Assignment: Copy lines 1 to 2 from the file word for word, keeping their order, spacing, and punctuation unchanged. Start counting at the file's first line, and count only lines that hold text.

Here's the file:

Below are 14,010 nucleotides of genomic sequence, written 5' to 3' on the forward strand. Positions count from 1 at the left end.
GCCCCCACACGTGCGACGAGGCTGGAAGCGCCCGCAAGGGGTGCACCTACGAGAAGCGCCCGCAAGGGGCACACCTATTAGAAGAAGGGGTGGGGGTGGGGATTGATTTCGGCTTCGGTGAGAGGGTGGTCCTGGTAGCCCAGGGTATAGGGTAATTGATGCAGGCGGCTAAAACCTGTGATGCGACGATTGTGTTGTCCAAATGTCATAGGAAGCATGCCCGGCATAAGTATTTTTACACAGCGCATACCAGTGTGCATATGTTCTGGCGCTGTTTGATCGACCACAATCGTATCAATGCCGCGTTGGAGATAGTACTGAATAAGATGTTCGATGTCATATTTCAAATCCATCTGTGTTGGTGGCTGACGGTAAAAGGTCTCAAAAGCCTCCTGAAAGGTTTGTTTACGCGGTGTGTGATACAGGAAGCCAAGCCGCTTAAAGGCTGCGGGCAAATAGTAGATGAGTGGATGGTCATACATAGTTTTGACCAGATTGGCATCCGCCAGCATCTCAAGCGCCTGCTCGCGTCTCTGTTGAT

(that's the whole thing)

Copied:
Below are 14,010 nucleotides of genomic sequence, written 5' to 3' on the forward strand. Positions count from 1 at the left end.
GCCCCCACACGTGCGACGAGGCTGGAAGCGCCCGCAAGGGGTGCACCTACGAGAAGCGCCCGCAAGGGGCACACCTATTAGAAGAAGGGGTGGGGGTGGGGATTGATTTCGGCTTCGGTGAGAGGGTGGTCCTGGTAGCCCAGGGTATAGGGTAATTGATGCAGGCGGCTAAAACCTGTGATGCGACGATTGTGTTGTCCAAATGTCATAGGAAGCATGCCCGGCATAAGTATTTTTACACAGCGCATACCAGTGTGCATATGTTCTGGCGCTGTTTGATCGACCACAATCGTATCAATGCCGCGTTGGAGATAGTACTGAATAAGATGTTCGATGTCATATTTCAAATCCATCTGTGTTGGTGGCTGACGGTAAAAGGTCTCAAAAGCCTCCTGAAAGGTTTGTTTACGCGGTGTGTGATACAGGAAGCCAAGCCGCTTAAAGGCTGCGGGCAAATAGTAGATGAGTGGATGGTCATACATAGTTTTGACCAGATTGGCATCCGCCAGCATCTCAAGCGCCTGCTCGCGTCTCTGTTGAT